Terentang

INTRODUCTION

The Standard Malaysian Name for the timber of Campnosperma spp. (Anacardiaceae). Vernacular names applied include ketang (Sarawak), telatang (Sabah) and terentang (Peninsular Malaysia, Sabah and Sarawak) with various epithets. Major species include C. auriculatum, C. coriaceum and C. squamatum. The sapwood is not clearly defined from the heartwood, which is bright pink when fresh and takes on a grey tinge on exposure.

Also known as Terentang (Brunei); Pauh lebi, Terentang and Tumbus (Indonesia); Campnosperma (Papua New Guinea); Karamati (Soloman Islands); Aridda (Sri Lanka); and Huasum, Nangpron and Sangtrang (Thailand).


DENSITY

The timber is a Light Hardwood with a density of 320-560 kg/m3 air dry and an average density of 432 kg/m3 air dry.


NATURAL DURABILITY

Based on the standard graveyard test on untreated specimens of dimension 50 mm x 50 mm x 600 mm, the wood of C. auriculatum is classified as not durable having a service life of only 6 months. The other species can also be considered to have a poor service life. The timber is susceptible to sapstain fungal infection. The timber was reported by Menon (1967) to be immune to powder-post beetle attack. However, Thomas (1950) observed that attack occurred in the sapwood but was not so serious. The wood of C. auriculatum treated with 100% creosote to an absorption of 175 kg/m3 (11 lb/ft3) gave an average service life of 10.3 years in the graveyard tests.


PRESERVATIVE TREATMENT

The timber is easily treated with preservatives.


TEXTURE

Texture is fine and even, with interlocked grain.


STRENGTH PROPERTIES

The timber falls into Strength Group D (Engku, 1988b) or SG7 (MS 544: Part 2:2001).


Strength Properties of Terentang

Species

Test Condition

Modulus of Elasticity(MPa)

Modulus of Rupture(MPa)

Compression parallel to grain (MPa)

Compression perpendicular to grain (MPa)

Shear Strength (MPa)

C. auriculatum

Green

5,700

31

15.4

1.21

5.7

Air dry

7,000

42

22.4

2.21

7.5

C. coriaceum

Green

9,300

35

18.8

1.57

5.0

Air dry

-

-

-

-

-

  
MACHINING PROPERTIES

It is easy to resaw and cross-cut. Planing is easy but the planed surface is rough and woolly with considerable picking up of the grain.


NAILING PROPERTY

Nailing property is rated as excellent.


AIR DRYING

Seasoning properties vary with species and the results obtained from some of the species tested are summarised in the table below: 

Species

Time to air dry (months)

Remarks

13 mm
thick boards

38 mm
thick boards

C. auriculatum

1

2

Very fast drying; slight bowing; moderate twisting, insect attacks and staining.

C. coriaceum

-

5

Fairly slow drying; severe splitting.

 

 

 

 


KILN-DRYING

The timber has not been tested for its kiln-drying characteristics but judging from its low density and air drying properties, there should not be any difficulty in this timber using the schedule for red meranti (Kiln Schedule F) or even that for jelutong (Kiln Schedule H). 


Kiln Schedule F

Moisture Content (%)

Temperature (Dry Bulb)

Temperature (Wet Bulb)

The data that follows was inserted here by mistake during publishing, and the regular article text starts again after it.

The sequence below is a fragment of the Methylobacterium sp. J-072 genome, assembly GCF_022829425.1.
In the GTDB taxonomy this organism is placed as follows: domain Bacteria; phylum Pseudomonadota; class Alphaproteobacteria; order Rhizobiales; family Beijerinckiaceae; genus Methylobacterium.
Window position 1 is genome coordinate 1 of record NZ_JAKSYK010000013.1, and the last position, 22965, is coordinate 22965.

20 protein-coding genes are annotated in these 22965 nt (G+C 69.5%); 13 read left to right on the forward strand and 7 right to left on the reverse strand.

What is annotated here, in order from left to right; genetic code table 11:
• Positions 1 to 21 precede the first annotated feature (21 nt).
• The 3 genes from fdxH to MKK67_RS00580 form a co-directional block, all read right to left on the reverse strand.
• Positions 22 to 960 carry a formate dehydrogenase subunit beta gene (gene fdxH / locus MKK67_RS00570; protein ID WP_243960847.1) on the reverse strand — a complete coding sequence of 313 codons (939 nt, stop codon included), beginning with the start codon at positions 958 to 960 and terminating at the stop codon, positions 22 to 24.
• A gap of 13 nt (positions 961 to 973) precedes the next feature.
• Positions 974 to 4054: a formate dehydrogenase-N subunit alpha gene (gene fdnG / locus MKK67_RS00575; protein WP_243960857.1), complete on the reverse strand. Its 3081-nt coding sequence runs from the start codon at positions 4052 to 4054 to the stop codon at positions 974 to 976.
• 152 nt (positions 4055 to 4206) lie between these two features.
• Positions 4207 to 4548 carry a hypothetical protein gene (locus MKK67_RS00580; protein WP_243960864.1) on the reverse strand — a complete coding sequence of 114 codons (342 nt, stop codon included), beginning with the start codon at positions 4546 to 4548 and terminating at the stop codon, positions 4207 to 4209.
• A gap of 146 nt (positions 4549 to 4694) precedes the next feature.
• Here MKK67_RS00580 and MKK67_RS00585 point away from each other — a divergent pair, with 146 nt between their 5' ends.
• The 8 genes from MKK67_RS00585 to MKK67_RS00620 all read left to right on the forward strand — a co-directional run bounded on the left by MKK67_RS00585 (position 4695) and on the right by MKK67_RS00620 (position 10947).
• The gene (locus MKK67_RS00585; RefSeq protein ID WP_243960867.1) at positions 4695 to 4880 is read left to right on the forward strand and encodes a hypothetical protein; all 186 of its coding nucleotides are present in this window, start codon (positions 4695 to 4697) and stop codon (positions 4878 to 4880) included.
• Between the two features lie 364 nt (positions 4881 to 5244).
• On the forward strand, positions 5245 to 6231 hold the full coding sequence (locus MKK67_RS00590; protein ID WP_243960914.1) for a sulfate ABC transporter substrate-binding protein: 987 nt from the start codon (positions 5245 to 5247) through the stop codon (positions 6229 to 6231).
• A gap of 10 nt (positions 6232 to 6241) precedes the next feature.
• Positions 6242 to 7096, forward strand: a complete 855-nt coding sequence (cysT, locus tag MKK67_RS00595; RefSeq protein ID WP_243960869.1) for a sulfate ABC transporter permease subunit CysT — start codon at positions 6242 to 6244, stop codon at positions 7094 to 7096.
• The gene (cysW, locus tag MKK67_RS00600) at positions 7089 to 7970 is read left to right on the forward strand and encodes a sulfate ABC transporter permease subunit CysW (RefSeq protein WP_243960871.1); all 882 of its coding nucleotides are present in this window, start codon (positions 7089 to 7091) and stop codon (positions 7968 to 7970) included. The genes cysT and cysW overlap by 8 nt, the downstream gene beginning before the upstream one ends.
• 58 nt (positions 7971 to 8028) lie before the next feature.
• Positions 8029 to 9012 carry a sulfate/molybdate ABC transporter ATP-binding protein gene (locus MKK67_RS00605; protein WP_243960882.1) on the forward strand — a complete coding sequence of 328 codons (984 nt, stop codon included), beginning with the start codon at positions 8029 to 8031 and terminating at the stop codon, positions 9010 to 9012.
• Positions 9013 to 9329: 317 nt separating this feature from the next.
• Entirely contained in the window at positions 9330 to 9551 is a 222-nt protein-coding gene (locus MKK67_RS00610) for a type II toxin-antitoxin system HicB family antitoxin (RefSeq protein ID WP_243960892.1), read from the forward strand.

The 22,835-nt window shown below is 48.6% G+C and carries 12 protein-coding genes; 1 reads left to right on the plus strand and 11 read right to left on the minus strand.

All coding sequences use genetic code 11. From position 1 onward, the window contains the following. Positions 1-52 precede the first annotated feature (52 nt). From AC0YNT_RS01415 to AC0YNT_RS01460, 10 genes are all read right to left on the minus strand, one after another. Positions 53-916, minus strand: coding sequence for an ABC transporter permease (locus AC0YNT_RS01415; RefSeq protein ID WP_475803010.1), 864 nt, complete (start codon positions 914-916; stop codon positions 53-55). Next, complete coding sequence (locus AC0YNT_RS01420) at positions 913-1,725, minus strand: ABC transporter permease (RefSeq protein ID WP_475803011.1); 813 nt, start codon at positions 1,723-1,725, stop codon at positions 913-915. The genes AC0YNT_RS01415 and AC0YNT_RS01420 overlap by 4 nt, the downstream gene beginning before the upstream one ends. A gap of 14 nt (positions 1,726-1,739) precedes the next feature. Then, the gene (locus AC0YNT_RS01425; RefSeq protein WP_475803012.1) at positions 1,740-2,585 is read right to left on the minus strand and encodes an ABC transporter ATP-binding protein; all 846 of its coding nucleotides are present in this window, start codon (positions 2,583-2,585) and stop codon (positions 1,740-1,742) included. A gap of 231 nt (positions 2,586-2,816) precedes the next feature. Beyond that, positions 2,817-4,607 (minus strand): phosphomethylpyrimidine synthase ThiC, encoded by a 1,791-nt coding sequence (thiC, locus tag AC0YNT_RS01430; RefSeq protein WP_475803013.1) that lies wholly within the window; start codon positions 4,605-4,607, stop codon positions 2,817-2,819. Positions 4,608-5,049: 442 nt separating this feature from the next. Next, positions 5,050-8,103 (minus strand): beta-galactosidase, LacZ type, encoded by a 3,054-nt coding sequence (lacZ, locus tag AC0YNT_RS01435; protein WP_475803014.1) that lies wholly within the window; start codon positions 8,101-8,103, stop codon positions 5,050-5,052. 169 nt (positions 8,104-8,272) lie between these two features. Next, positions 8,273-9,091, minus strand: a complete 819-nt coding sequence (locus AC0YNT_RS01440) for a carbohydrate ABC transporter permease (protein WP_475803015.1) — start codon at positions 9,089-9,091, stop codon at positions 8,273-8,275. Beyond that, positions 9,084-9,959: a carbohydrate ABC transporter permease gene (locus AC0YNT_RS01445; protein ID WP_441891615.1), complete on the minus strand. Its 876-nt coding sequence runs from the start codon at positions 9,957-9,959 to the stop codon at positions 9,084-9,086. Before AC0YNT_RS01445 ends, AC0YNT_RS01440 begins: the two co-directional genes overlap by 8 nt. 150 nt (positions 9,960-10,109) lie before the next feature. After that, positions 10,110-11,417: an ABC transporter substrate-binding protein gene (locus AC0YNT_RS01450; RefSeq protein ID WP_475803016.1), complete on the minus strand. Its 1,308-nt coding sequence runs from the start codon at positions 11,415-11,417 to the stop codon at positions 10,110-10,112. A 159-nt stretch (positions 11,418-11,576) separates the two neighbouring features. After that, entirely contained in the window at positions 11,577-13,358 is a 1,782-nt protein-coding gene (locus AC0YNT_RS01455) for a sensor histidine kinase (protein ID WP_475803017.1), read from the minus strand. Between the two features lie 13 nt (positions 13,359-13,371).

Relative Humidity (%) (approx.)

F

C

F

C

Green

120

48.5

111

44.0

75

60

120

48.5

109

43.0

70

40

125

51.5

109

43.0

60

30

130

54.5

109

43.0

50

25

140

60.0

115

46.0

45

20

155

68.0

124

51.0

40

10

170

76.5

136

58.0

40


Kiln Schedule H

Moisture Content (%)

Temperature (Dry Bulb)

Temperature (Wet Bulb)

Relative Humidity (%)(approx.)

F

C

F

C

Green

135

57.0

127

53

80

50

135

57.0

126

52

75

40

140

60.0

126

52

65

30

150

65.5

129

54

55

20

170

76.5

136

58

40


SHRINKAGE

The shrinkage of terentang is summarised below:

Species

Shrinkage (%) (Green to air dry)

Remarks

Radial

Tangential

C. auriculatum

1.6

3.2

High shrinkage.

C. coriaceum

2.1

5.5

Very high tangential shrinkage.

 

 

 

  

DEFECTS

Small areas of spongy heart may be present in some logs, in which minute compression failures or cross-breaks may occur. The logs are liable to split through the pith but other forms of splits or checks and natural defects are not common. Shot-hole and pin-hole borers may occur both in the sapwood and heartwood (probably after felling) but this is usually slight. Staining may occur from the ends of logs or where bark has been removed.


USES

The timber is suitable for match-boxes, match splints, pencil, packing boxes and crates, ornamental items, plywood, disposable chopsticks, ladies' shoe soles, sandals, toothpicks and particleboards. 


REFERENCES

  1. Engku Abdul Rahman Chik. 1988b. Basic And Grade Stresses For Some Malaysian Timbers. Malayan Forest Service Trade Leaflet No. 38. The Malaysian Timber Industry Board And Forest Research Institute Malaysia, Kuala Lumpur. 13 pp.
  2. Grewal, G. S. 1986. Malaysian Timbers - Terentang. Timber Trade Leaflet No. 103. The Malaysian Timber Industry Board and Forest Research Institute Malaysia, Kuala Lumpur. 8 pp.  
  3. Menon, K. D. 1967. Susceptibility of Commercial Species of Malayan Timbers to Powder-post Beetle Attack. Malaysian Forest Service Trade Leaflet No. 27 (Rev.).  
  4. Menon, P. K. B. 1986. Uses of Some Malaysian Timbers. Revised by Lim, S. C. Timber Trade Leaflet No. 31. Malaysian Timber Industry Board and Forest Research Insitute Malaysia, Kuala Lumpur. 48 pp.
  5. MS 544: Part 2: 2001: Code Of Practice For Structural Use Of Timber. Permissible Stress Design of Solid Timber.
  6. Thomas, A. V. 1950. Malayan Timbers - Bintangor, Geronggang and Terentang. Malayan Forest Service Trade Leaflet No.12.
  7. Wong, T. M. 1982. A Dictionary of Malaysian Timbers. Revised by Lim, S. C. & Chung, R. C. K. Malayan Forest Record No. 30. Forest Research Institute Malaysia Kuala Lumpur. 201 pp.